E15 fans nervous as shutdown puts pressure on deadline

Source: By Marc Heller, E&E News reporter • Posted: Wednesday, January 23, 2019

Acting EPA Administrator Andrew Wheeler’s promise to make higher-ethanol fuel available this summer hasn’t convinced industry advocates that the agency will deliver.

Wheeler told a Senate committee last week that the partial federal government shutdown hasn’t thrown off the schedule — yet — and the result has been a new round of lobbying by both sides of the debate over biofuel mandates.

The ethanol industry urged EPA to make its job easier by separating two parts of the forthcoming regulations on E15 fuel, which is 15 percent ethanol and not generally available in summer. EPA should concentrate on the E15 regulations, while splitting off proposed changes to the system of renewable fuel credits that’s unpopular with small petroleum refiners, the Renewable Fuels Association said.

“Finalizing the year-round E15 rulemaking no later than May 31 will take a Herculean effort,” wrote RFA President and CEO Geoff Cooper in a letter to Wheeler on Friday. “Therefore, we respectfully request that EPA bifurcate the rulemaking into two separate actions, moving forward immediately on the year-round E15 provisions and considering RIN [renewable identification number] reform in a subsequent and secondary action.”

Petroleum companies continue to fight for reforms to renewable fuel credits, a critical element of the federal renewable fuel standard that refiners say is too costly. Refiners buy the credits in order to show compliance with the RFS, if they don’t actually blend ethanol.

To leave those changes out would break a promise President Trump made to look out for the interests of small refiners as well as ethanol companies and the farmers who supply them, said Scott Segal, a partner at Bracewell LLP, which represents energy companies.

“In the past, EPA has been instructed by the president to formulate a package that includes elements that both address a perceived need for higher ethanol blends and the real need to insulate refining assets from the unintended consequences of RFS implementation and the market it has spawned,” Segal told E&E News.

EPA hasn’t indicated whether it would consider taking up the two issues separately, and Wheeler didn’t address the subject last week at his confirmation hearing with the Environment and Public Works Committee.

Asked by Sen. Mike Rounds (R-S.D.) whether EPA can still meet the summer E15 goal despite the partial shutdown, Wheeler said, “As of today, yes” (Greenwire, Jan. 16).

But Wheeler stopped short of a guarantee, adding that work on the proposal has stopped during the impasse and “we may be slightly delayed” in having a proposal ready for public release in February. Final regulations would have to be in place by May 31 to allow summer sales, which are restricted by ozone-related rules.

While the two industries keep pressure on, lawmakers are taking positions on opposite ends of the debate.

Sen. Joni Ernst (R-Iowa) told E&E News she’s sympathetic to the challenge EPA faces with the shutdown but expects Wheeler to bring furloughed workers back in to finish the E15 regulations if necessary.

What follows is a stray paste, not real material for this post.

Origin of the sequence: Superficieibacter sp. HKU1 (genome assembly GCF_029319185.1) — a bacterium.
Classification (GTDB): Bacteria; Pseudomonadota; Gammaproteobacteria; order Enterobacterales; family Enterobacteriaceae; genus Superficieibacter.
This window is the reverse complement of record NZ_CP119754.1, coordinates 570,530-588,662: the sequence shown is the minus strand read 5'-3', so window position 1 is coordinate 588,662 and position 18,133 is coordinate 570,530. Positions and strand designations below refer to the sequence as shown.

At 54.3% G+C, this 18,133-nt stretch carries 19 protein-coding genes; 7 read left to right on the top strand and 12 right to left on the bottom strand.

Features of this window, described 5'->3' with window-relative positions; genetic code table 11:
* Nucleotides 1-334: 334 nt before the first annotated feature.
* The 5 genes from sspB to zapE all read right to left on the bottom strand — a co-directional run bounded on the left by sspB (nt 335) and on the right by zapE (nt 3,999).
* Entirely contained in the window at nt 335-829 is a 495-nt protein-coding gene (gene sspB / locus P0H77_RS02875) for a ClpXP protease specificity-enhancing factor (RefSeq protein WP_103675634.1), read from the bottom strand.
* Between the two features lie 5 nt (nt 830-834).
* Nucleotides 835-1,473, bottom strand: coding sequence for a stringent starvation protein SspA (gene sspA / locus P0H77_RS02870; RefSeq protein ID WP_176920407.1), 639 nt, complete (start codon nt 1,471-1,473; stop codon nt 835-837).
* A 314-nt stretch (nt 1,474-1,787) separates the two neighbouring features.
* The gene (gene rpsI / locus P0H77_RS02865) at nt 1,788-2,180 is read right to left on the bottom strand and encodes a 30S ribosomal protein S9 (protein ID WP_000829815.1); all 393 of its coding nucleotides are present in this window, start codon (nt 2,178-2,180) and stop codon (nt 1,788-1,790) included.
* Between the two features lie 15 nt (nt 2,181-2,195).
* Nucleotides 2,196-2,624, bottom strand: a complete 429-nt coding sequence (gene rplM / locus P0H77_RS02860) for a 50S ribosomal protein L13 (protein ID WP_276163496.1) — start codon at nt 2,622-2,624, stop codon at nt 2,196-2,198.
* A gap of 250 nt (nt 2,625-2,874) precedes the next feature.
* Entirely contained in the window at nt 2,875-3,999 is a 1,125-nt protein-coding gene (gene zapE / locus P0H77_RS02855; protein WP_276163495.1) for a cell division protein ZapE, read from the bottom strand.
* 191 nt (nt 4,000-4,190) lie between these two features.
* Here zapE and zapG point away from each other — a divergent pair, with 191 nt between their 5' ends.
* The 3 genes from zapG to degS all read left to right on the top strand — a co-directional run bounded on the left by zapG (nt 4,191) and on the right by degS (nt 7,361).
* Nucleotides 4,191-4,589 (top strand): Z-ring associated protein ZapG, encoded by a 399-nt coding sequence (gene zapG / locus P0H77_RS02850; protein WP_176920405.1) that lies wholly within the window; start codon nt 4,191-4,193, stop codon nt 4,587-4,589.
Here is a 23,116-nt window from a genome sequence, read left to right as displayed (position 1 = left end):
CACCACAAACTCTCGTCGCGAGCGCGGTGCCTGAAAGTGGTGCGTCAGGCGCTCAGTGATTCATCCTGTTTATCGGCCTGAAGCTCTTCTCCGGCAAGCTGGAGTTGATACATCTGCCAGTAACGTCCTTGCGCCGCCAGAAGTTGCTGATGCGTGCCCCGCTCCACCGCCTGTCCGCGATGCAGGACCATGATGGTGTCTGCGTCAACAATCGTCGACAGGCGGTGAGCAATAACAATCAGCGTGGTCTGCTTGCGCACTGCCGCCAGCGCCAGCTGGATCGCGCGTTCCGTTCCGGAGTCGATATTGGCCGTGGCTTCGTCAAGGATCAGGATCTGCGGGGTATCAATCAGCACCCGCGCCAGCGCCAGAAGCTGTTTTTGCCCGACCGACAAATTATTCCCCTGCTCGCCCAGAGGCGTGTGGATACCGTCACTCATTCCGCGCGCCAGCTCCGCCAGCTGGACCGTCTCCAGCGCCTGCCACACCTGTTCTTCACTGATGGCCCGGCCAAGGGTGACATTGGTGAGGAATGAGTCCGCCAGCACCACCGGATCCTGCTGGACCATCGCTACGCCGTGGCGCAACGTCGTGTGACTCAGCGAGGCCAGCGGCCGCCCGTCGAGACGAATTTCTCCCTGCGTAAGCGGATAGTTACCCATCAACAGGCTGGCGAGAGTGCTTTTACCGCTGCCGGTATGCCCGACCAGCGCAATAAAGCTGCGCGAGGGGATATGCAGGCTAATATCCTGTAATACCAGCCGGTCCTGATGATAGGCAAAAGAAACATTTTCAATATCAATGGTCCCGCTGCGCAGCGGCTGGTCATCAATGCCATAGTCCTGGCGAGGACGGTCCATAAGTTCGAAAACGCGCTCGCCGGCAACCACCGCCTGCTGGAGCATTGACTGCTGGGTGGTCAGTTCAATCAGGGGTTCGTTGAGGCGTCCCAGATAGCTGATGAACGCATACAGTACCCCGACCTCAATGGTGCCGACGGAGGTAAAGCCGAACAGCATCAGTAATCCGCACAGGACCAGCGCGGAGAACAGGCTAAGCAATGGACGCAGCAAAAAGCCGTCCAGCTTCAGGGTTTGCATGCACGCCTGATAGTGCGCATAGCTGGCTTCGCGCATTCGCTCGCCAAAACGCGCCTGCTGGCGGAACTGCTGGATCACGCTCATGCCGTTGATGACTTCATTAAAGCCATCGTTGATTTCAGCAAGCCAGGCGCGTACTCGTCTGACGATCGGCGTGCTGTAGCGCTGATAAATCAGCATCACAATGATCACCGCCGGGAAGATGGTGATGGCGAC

“I understand this is a very difficult situation,” Ernst said. “He does not have all of his workers in place right now because of the shutdown. I think we’ve put a lot on his shoulders, but we’re going to hold them firm to that commitment.”

Iowa, the political center of the ethanol industry, is the nation’s top producer of corn, the main feedstock for ethanol. Nationally, ethanol consumed more than 5.5 billion bushels of corn in 2017, out of a total of 14.6 billion bushels harvested, according to the Department of Agriculture.

On the flip side, Sen. Jim Inhofe (R-Okla.) made a case at the hearing for fuel that doesn’t have any ethanol at all — called E0 — and said EPA regulations should take into account climbing demand for that fuel, as well.

“There’s a growing concern that the administration is only listening to one side of the argument,” said Inhofe, who has pushed for eliminating the RFS. That side, Inhofe added, doesn’t reflect “the real world.”

A spokeswoman for Inhofe noted a letter from Magellan Midstream Partners, an Oklahoma company that owns petroleum pipelines and fuel storage and distribution facilities, to EPA last year. In that letter, sent in response to the agency’s proposed renewable fuel volumes, the company said EPA greatly underestimates demand for E0.

Magellan alone distributes three times as much E0 in 24 states as EPA estimated for the nation as a whole in 2016 and 2017, said the company’s vice president for government and media affairs, Bruce Heine, in the letter. The company distributes fuel of all types, including renewables, and doesn’t favor one versus another, he said.

On the other end of the ethanol scale, demand for 85 percent ethanol fuel, or E85, is growing, according to a study by the Department of Agricultural and Consumer Economics at the University of Illinois. That’s true despite other trends such as falling renewable fuel credit prices that should have the opposite effect, said Scott Irwin, an agricultural economist who writes the department’s farmdoc daily blog.

Irwin said another government program — the Department of Agriculture’s blender infrastructure program announced under the Obama administration — was likely responsible for increased E85 use. The number of gas stations offering E85 grew 7 percent in 2017 and an additional 9 percent in 2018, Irwin wrote, citing information from the Department of Energy’s Alternative Fuels Data Center.